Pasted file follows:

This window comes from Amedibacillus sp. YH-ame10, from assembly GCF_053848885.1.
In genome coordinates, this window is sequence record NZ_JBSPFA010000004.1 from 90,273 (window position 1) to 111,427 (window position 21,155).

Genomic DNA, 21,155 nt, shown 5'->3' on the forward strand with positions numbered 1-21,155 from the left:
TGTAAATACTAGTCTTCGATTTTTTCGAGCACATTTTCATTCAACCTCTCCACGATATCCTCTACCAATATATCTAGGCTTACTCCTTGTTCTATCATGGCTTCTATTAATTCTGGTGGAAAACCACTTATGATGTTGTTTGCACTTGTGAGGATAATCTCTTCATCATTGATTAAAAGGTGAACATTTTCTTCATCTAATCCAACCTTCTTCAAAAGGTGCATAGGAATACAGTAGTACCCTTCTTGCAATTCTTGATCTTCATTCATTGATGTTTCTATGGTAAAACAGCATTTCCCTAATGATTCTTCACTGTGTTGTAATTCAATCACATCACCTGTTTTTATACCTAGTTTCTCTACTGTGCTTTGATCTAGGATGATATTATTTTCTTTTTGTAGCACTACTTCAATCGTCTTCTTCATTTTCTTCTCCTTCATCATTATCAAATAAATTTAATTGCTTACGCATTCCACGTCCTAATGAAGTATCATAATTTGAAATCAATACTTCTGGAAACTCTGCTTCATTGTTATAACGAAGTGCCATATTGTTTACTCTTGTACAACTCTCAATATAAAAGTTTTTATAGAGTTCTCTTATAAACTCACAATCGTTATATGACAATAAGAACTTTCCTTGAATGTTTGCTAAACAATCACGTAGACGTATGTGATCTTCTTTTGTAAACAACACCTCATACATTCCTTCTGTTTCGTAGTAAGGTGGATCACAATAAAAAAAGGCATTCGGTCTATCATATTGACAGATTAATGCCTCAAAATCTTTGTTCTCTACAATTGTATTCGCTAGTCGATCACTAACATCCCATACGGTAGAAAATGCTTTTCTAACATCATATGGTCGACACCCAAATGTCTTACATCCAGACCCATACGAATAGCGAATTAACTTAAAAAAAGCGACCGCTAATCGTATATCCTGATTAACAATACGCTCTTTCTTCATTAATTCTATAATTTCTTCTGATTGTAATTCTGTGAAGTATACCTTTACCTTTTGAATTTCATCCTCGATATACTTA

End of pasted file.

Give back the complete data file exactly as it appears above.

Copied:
This window comes from Amedibacillus sp. YH-ame10, from assembly GCF_053848885.1.
In genome coordinates, this window is sequence record NZ_JBSPFA010000004.1 from 90,273 (window position 1) to 111,427 (window position 21,155).

Genomic DNA, 21,155 nt, shown 5'->3' on the forward strand with positions numbered 1-21,155 from the left:
TGTAAATACTAGTCTTCGATTTTTTCGAGCACATTTTCATTCAACCTCTCCACGATATCCTCTACCAATATATCTAGGCTTACTCCTTGTTCTATCATGGCTTCTATTAATTCTGGTGGAAAACCACTTATGATGTTGTTTGCACTTGTGAGGATAATCTCTTCATCATTGATTAAAAGGTGAACATTTTCTTCATCTAATCCAACCTTCTTCAAAAGGTGCATAGGAATACAGTAGTACCCTTCTTGCAATTCTTGATCTTCATTCATTGATGTTTCTATGGTAAAACAGCATTTCCCTAATGATTCTTCACTGTGTTGTAATTCAATCACATCACCTGTTTTTATACCTAGTTTCTCTACTGTGCTTTGATCTAGGATGATATTATTTTCTTTTTGTAGCACTACTTCAATCGTCTTCTTCATTTTCTTCTCCTTCATCATTATCAAATAAATTTAATTGCTTACGCATTCCACGTCCTAATGAAGTATCATAATTTGAAATCAATACTTCTGGAAACTCTGCTTCATTGTTATAACGAAGTGCCATATTGTTTACTCTTGTACAACTCTCAATATAAAAGTTTTTATAGAGTTCTCTTATAAACTCACAATCGTTATATGACAATAAGAACTTTCCTTGAATGTTTGCTAAACAATCACGTAGACGTATGTGATCTTCTTTTGTAAACAACACCTCATACATTCCTTCTGTTTCGTAGTAAGGTGGATCACAATAAAAAAAGGCATTCGGTCTATCATATTGACAGATTAATGCCTCAAAATCTTTGTTCTCTACAATTGTATTCGCTAGTCGATCACTAACATCCCATACGGTAGAAAATGCTTTTCTAACATCATATGGTCGACACCCAAATGTCTTACATCCAGACCCATACGAATAGCGAATTAACTTAAAAAAAGCGACCGCTAATCGTATATCCTGATTAACAATACGCTCTTTCTTCATTAATTCTATAATTTCTTCTGATTGTAATTCTGTGAAGTATACCTTTACCTTTTGAATTTCATCCTCGATATACTTA